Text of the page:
Special Report

How Australia Put Evolution on Darwin’s Mind

The famous naturalist’s revolutionary theory first took shape not in the Galápagos but in the primeval Blue Mountains

“You could say that saving species is in my blood,” says Chris Darwin, a conservationist who lives in the mountains explored by his great-great-grandfather. (Adam Hollingworth / Hired Gun)
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Today, visitors can follow Darwin’s route, beginning at Sydney’s spectacular ferry terminal at Circular Quay, where the Beagle weighed anchor in front of today’s Opera House, and traveling the Great Western Highway into the crisp mountain air. In the village of Wentworth Falls, the old Weatherboard Inn where Darwin spent the night is long gone, although his bush trail has been preserved as the Charles Darwin Walk, and it still makes the most exhilarating introduction to the Blue Mountains. The two-mile path follows a creek through a waterlogged forest, known as “hanging swamp,” that is alive with native birds, including honeyeaters and screeching black cockatoos feasting on banksia trees, whose flowers resemble spiky yellow brushes. It opens up with a flourish above the 614-foot-high waterfall, with untouched views of those golden cliffs.

It’s easy to see why Darwin was taken with the primeval view: One almost expects a long-necked dinosaur to lumber into the scene at any moment. Human settlement has always felt tentative here. The region was thinly populated by early aboriginal inhabitants compared with the warmer hunting grounds of the coast, although the people here did leave their mark in cave paintings of animals and hand prints. With white settlement, a few roadside pubs and mining outposts took hold, and in the Victorian age, scenic villages such as Katoomba and Blackheath became vacation resorts. Honeymooners from Sydney marveled at the Three Sisters, a trio of sandstone sculptural forms rising from the bush, and the Jenolan Caves, the world’s oldest cave complex, its 25 miles of tunnels filled with gleaming white stalactites and stalagmites of unearthly beauty. The American naturalist John Muir stopped by on his 1904 world tour. Today, the Blue Mountains still boast historic hotels like Lilianfels, where you can take tea and scones in rattan chairs, and the Hydro Majestic, a sprawling Art Deco gem reopened last year after a decade-long renovation.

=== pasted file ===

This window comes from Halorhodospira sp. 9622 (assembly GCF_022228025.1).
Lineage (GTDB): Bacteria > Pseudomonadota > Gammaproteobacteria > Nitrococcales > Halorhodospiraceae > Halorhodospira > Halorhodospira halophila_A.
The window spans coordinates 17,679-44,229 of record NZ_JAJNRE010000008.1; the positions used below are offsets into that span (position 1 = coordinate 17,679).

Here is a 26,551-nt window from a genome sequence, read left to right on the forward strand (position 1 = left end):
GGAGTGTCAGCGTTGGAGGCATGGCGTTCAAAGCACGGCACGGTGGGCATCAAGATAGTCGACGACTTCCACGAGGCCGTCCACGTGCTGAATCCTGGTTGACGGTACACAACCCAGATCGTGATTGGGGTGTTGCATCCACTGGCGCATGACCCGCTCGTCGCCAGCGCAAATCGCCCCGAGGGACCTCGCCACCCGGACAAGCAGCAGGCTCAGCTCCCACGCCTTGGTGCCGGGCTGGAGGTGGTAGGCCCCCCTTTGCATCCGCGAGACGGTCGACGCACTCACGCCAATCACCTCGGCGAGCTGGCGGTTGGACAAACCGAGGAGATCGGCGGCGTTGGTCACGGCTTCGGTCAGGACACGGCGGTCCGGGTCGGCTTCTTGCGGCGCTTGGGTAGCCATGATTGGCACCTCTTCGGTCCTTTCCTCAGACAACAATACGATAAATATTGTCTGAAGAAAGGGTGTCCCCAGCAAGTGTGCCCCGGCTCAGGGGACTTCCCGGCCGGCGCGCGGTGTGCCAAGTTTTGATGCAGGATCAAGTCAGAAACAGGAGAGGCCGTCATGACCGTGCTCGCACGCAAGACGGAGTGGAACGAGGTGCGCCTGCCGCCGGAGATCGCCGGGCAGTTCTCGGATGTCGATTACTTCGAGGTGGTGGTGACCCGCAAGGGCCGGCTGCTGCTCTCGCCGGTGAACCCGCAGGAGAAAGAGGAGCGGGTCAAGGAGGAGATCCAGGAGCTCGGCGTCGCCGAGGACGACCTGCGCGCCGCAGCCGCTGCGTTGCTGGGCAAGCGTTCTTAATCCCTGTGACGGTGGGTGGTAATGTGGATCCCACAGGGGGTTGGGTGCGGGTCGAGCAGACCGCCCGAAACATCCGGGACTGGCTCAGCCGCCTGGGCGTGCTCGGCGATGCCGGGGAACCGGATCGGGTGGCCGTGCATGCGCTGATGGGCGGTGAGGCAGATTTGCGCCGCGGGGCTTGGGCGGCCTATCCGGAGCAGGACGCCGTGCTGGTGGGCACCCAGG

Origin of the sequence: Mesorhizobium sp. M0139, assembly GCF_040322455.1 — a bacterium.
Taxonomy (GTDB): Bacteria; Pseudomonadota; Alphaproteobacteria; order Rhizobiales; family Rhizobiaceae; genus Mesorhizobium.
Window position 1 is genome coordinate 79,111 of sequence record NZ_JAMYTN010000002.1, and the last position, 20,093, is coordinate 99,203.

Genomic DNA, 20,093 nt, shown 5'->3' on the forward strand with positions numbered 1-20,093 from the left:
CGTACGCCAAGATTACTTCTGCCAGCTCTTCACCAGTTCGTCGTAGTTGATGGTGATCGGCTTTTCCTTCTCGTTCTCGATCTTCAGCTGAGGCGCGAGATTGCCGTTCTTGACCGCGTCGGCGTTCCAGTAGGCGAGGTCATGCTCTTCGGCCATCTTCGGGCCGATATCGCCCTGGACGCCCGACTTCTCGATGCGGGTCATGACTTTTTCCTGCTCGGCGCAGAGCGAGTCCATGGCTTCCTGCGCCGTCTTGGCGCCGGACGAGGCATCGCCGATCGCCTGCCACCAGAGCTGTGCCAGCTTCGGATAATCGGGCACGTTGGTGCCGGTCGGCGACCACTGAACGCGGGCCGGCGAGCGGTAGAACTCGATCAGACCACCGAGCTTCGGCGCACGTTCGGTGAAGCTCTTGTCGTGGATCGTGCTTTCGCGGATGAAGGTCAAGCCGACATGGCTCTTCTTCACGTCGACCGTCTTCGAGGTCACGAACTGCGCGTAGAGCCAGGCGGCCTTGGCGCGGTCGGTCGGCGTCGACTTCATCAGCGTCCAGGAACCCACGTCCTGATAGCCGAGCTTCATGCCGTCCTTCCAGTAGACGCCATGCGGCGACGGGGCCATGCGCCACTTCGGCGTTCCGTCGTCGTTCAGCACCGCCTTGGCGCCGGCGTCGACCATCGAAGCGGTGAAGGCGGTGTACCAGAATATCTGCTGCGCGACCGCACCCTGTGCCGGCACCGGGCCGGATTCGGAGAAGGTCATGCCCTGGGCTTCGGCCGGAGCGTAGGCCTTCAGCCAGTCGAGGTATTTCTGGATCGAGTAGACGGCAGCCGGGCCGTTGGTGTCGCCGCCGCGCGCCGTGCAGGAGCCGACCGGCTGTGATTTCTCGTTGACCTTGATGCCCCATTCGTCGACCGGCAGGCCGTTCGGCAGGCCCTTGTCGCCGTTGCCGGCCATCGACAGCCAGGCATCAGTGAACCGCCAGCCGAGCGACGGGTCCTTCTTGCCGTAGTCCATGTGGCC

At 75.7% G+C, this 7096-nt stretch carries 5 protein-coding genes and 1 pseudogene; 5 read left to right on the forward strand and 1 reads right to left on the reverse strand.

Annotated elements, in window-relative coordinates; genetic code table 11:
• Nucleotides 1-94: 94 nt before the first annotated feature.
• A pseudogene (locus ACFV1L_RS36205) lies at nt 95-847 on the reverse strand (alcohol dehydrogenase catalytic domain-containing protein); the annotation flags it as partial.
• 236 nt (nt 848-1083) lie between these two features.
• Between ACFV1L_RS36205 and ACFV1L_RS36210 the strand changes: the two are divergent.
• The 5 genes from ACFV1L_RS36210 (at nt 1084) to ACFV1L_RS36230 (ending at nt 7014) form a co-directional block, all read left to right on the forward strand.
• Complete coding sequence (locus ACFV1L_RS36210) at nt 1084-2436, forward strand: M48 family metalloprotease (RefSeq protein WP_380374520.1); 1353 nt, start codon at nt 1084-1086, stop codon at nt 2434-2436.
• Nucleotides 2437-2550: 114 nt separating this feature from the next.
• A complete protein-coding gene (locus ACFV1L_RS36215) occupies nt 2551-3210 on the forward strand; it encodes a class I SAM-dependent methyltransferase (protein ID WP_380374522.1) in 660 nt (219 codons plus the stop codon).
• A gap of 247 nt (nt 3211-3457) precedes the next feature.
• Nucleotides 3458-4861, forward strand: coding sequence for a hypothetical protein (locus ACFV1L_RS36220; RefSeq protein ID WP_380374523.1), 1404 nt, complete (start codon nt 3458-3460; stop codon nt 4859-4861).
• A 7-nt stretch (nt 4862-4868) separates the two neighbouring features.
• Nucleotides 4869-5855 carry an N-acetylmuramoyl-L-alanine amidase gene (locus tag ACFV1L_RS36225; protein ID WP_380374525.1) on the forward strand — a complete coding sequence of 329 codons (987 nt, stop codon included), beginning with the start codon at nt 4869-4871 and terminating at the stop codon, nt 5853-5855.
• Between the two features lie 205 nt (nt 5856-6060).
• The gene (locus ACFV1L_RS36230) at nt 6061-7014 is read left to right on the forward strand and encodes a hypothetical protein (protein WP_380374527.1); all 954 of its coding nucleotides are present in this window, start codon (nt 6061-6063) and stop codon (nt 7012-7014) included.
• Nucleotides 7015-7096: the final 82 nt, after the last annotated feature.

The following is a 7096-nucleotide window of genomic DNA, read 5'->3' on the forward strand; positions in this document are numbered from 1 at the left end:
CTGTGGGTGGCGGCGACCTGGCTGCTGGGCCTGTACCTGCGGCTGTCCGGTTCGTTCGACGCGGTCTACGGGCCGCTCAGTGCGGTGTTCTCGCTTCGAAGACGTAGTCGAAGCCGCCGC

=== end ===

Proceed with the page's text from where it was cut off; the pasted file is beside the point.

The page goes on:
The real attraction—the wilderness—still has a huge following of devoted Australian bushwalkers. Today, seven national parks and an additional reserve are combined into the Greater Blue Mountains World Heritage Area, whose 2.5 million acres encompass underground rivers, spectacular waterfalls and natural swimming holes. Some of its slot canyons are so steep that they have reportedly never been visited by humans. There is a sense that anything can still be found here—a feeling that was proven in 1994, when a young fieldworker for the park service stumbled across a plant species that scientists had believed extinct for two million years. 

David Noble was on a weekend hiking trip in a northern park with two friends, rappelling into remote canyons and spelunking. “I wasn’t looking for anything new or unusual,” he recalled. “We picked a gully off the map at random to explore.” As the trio stopped for lunch in a sheltered niche, Noble observed a cluster of unfamiliar trees looming over them 60 to 100 feet tall, and took a clipping back to the park lab. The staff biologist was unable to recognize it, and a more scientific excursion was arranged. It was soon ascertained that the tree, the Wollemi pine, matched fossils from the Jurassic era.